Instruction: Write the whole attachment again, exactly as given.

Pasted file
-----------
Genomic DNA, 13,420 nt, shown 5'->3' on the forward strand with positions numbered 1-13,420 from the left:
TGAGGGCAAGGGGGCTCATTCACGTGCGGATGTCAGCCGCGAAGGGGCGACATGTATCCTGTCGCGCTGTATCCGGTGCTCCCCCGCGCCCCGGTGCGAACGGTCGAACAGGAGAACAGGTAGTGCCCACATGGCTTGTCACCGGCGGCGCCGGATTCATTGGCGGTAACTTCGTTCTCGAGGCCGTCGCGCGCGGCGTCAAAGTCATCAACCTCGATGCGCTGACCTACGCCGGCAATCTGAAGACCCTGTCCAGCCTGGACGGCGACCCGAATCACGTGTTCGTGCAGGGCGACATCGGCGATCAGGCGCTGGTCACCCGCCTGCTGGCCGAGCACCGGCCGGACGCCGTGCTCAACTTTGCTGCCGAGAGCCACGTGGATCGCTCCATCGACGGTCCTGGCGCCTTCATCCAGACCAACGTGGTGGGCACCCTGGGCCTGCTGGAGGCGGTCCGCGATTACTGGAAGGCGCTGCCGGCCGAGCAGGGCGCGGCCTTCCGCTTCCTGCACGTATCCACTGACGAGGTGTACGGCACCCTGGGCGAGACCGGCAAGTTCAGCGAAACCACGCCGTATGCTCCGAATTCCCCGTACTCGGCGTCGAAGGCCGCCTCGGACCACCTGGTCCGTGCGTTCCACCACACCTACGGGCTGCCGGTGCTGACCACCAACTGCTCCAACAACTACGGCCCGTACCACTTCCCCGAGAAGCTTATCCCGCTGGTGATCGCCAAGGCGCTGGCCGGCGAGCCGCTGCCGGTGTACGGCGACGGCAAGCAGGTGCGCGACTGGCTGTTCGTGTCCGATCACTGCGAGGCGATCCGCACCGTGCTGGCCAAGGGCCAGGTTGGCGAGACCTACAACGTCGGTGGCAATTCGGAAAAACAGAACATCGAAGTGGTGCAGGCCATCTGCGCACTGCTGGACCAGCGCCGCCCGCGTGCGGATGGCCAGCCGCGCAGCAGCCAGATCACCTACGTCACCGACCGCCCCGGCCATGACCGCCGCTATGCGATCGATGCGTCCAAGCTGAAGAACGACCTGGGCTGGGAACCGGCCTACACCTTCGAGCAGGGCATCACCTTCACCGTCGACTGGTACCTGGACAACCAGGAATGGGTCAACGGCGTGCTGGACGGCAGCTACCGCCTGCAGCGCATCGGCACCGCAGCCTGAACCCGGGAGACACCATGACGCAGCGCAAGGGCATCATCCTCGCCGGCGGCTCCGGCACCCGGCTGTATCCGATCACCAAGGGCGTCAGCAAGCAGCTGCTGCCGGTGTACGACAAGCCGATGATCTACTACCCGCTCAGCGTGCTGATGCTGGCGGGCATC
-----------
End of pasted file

Genomic DNA, 13,420 nt, shown 5'->3' on the forward strand with positions numbered 1-13,420 from the left:
TGAGGGCAAGGGGGCTCATTCACGTGCGGATGTCAGCCGCGAAGGGGCGACATGTATCCTGTCGCGCTGTATCCGGTGCTCCCCCGCGCCCCGGTGCGAACGGTCGAACAGGAGAACAGGTAGTGCCCACATGGCTTGTCACCGGCGGCGCCGGATTCATTGGCGGTAACTTCGTTCTCGAGGCCGTCGCGCGCGGCGTCAAAGTCATCAACCTCGATGCGCTGACCTACGCCGGCAATCTGAAGACCCTGTCCAGCCTGGACGGCGACCCGAATCACGTGTTCGTGCAGGGCGACATCGGCGATCAGGCGCTGGTCACCCGCCTGCTGGCCGAGCACCGGCCGGACGCCGTGCTCAACTTTGCTGCCGAGAGCCACGTGGATCGCTCCATCGACGGTCCTGGCGCCTTCATCCAGACCAACGTGGTGGGCACCCTGGGCCTGCTGGAGGCGGTCCGCGATTACTGGAAGGCGCTGCCGGCCGAGCAGGGCGCGGCCTTCCGCTTCCTGCACGTATCCACTGACGAGGTGTACGGCACCCTGGGCGAGACCGGCAAGTTCAGCGAAACCACGCCGTATGCTCCGAATTCCCCGTACTCGGCGTCGAAGGCCGCCTCGGACCACCTGGTCCGTGCGTTCCACCACACCTACGGGCTGCCGGTGCTGACCACCAACTGCTCCAACAACTACGGCCCGTACCACTTCCCCGAGAAGCTTATCCCGCTGGTGATCGCCAAGGCGCTGGCCGGCGAGCCGCTGCCGGTGTACGGCGACGGCAAGCAGGTGCGCGACTGGCTGTTCGTGTCCGATCACTGCGAGGCGATCCGCACCGTGCTGGCCAAGGGCCAGGTTGGCGAGACCTACAACGTCGGTGGCAATTCGGAAAAACAGAACATCGAAGTGGTGCAGGCCATCTGCGCACTGCTGGACCAGCGCCGCCCGCGTGCGGATGGCCAGCCGCGCAGCAGCCAGATCACCTACGTCACCGACCGCCCCGGCCATGACCGCCGCTATGCGATCGATGCGTCCAAGCTGAAGAACGACCTGGGCTGGGAACCGGCCTACACCTTCGAGCAGGGCATCACCTTCACCGTCGACTGGTACCTGGACAACCAGGAATGGGTCAACGGCGTGCTGGACGGCAGCTACCGCCTGCAGCGCATCGGCACCGCAGCCTGAACCCGGGAGACACCATGACGCAGCGCAAGGGCATCATCCTCGCCGGCGGCTCCGGCACCCGGCTGTATCCGATCACCAAGGGCGTCAGCAAGCAGCTGCTGCCGGTGTACGACAAGCCGATGATCTACTACCCGCTCAGCGTGCTGATGCTGGCGGGCATC